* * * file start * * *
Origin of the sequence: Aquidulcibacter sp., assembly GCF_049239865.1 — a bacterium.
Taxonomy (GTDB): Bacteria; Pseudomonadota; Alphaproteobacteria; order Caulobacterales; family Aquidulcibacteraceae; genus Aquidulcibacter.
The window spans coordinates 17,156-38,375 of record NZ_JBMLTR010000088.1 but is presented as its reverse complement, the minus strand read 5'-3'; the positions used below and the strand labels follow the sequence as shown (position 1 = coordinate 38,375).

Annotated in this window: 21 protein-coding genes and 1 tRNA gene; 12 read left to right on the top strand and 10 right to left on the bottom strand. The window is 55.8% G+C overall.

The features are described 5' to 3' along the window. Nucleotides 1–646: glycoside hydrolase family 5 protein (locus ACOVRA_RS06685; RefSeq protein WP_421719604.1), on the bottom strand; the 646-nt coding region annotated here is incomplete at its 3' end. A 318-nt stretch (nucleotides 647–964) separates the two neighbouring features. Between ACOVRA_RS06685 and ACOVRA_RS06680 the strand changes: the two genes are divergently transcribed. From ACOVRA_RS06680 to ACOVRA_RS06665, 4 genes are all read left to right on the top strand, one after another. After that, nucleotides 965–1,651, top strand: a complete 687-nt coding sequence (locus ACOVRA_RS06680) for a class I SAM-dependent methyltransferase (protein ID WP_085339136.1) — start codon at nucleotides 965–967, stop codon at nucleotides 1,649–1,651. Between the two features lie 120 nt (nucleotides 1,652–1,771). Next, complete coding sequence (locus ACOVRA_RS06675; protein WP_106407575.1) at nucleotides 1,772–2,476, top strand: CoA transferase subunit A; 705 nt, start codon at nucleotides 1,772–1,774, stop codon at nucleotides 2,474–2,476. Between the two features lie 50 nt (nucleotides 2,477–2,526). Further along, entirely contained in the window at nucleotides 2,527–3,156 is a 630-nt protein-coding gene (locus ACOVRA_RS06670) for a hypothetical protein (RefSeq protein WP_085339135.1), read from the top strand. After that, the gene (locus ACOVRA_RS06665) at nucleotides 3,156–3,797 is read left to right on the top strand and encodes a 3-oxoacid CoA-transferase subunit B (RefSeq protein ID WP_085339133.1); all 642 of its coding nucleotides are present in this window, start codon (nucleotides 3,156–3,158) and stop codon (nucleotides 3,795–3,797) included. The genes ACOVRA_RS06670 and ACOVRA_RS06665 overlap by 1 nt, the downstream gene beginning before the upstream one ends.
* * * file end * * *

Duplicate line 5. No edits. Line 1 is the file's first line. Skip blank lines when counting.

The features are described 5' to 3' along the window. Nucleotides 1–646: glycoside hydrolase family 5 protein (locus ACOVRA_RS06685; RefSeq protein WP_421719604.1), on the bottom strand; the 646-nt coding region annotated here is incomplete at its 3' end. A 318-nt stretch (nucleotides 647–964) separates the two neighbouring features. Between ACOVRA_RS06685 and ACOVRA_RS06680 the strand changes: the two genes are divergently transcribed. From ACOVRA_RS06680 to ACOVRA_RS06665, 4 genes are all read left to right on the top strand, one after another. After that, nucleotides 965–1,651, top strand: a complete 687-nt coding sequence (locus ACOVRA_RS06680) for a class I SAM-dependent methyltransferase (protein ID WP_085339136.1) — start codon at nucleotides 965–967, stop codon at nucleotides 1,649–1,651. Between the two features lie 120 nt (nucleotides 1,652–1,771). Next, complete coding sequence (locus ACOVRA_RS06675; protein WP_106407575.1) at nucleotides 1,772–2,476, top strand: CoA transferase subunit A; 705 nt, start codon at nucleotides 1,772–1,774, stop codon at nucleotides 2,474–2,476. Between the two features lie 50 nt (nucleotides 2,477–2,526). Further along, entirely contained in the window at nucleotides 2,527–3,156 is a 630-nt protein-coding gene (locus ACOVRA_RS06670) for a hypothetical protein (RefSeq protein WP_085339135.1), read from the top strand. After that, the gene (locus ACOVRA_RS06665) at nucleotides 3,156–3,797 is read left to right on the top strand and encodes a 3-oxoacid CoA-transferase subunit B (RefSeq protein ID WP_085339133.1); all 642 of its coding nucleotides are present in this window, start codon (nucleotides 3,156–3,158) and stop codon (nucleotides 3,795–3,797) included. The genes ACOVRA_RS06670 and ACOVRA_RS06665 overlap by 1 nt, the downstream gene beginning before the upstream one ends.